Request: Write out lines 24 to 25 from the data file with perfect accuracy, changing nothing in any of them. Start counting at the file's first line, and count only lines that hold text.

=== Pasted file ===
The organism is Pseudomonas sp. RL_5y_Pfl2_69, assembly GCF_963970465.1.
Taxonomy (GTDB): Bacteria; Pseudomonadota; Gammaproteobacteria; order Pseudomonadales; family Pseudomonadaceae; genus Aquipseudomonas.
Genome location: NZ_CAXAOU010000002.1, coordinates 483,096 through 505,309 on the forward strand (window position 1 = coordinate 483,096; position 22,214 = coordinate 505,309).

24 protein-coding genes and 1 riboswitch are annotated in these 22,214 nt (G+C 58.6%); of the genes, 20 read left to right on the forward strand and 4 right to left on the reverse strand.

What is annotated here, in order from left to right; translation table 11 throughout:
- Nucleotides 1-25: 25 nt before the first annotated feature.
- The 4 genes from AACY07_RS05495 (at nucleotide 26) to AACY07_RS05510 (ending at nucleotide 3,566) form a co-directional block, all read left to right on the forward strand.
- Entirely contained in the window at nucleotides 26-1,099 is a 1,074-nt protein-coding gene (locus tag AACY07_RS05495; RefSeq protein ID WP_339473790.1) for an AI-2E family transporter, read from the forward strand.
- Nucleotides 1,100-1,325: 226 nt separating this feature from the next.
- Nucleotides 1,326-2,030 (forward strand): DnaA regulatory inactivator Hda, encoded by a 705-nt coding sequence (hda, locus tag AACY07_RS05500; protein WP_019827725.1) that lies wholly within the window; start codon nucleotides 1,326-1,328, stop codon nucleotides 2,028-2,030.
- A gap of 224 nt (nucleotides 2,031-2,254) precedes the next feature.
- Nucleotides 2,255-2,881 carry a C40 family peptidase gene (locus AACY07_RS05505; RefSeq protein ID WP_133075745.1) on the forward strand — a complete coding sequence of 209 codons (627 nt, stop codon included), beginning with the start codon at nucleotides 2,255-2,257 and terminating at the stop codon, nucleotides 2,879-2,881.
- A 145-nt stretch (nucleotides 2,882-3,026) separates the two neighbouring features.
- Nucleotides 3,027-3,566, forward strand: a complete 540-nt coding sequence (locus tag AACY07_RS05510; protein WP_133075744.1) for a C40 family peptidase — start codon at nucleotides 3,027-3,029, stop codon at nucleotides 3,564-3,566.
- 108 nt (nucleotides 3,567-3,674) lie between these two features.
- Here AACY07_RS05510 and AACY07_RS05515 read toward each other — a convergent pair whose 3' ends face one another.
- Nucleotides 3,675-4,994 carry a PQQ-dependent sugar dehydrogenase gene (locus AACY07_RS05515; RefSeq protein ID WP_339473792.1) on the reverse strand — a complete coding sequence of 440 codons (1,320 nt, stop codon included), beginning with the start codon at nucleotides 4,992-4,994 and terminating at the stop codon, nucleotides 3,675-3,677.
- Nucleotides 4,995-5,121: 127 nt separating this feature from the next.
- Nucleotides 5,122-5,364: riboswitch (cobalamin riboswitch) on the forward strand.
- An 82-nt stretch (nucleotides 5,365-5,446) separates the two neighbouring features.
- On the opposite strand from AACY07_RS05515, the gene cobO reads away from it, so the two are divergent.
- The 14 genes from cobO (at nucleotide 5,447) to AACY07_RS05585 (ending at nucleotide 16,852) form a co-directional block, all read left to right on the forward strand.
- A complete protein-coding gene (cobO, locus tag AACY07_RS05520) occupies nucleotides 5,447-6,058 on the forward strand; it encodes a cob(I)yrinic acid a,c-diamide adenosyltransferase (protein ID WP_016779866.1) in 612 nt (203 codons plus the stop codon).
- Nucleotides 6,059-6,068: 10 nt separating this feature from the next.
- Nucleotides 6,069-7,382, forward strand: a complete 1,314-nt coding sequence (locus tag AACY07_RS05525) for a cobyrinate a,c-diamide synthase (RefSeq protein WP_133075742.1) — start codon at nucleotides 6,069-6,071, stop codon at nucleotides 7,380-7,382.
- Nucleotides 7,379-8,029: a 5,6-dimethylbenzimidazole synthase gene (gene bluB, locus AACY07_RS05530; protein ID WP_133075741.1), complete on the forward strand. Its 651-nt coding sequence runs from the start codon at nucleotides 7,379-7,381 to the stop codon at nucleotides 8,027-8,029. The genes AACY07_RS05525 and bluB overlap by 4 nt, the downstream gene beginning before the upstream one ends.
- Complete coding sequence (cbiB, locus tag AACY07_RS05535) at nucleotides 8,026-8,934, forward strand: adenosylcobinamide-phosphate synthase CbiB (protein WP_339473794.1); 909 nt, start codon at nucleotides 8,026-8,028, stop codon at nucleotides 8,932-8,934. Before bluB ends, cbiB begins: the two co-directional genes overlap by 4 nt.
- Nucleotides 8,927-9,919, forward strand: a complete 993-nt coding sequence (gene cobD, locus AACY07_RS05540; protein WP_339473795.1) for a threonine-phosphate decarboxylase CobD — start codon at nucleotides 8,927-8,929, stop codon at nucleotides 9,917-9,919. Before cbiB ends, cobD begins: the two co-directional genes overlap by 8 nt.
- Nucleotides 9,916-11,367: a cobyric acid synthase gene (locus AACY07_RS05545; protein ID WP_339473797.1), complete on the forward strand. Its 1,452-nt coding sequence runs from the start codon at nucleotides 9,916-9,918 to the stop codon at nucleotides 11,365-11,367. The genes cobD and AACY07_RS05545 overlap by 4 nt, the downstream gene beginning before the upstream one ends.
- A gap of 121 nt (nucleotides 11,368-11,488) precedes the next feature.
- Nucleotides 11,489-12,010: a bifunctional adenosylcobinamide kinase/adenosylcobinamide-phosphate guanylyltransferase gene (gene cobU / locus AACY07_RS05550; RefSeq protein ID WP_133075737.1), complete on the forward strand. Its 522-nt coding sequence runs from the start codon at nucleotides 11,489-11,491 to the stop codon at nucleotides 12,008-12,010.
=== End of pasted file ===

- Nucleotides 6,059-6,068: 10 nt separating this feature from the next.
- Nucleotides 6,069-7,382, forward strand: a complete 1,314-nt coding sequence (locus tag AACY07_RS05525) for a cobyrinate a,c-diamide synthase (RefSeq protein WP_133075742.1) — start codon at nucleotides 6,069-6,071, stop codon at nucleotides 7,380-7,382.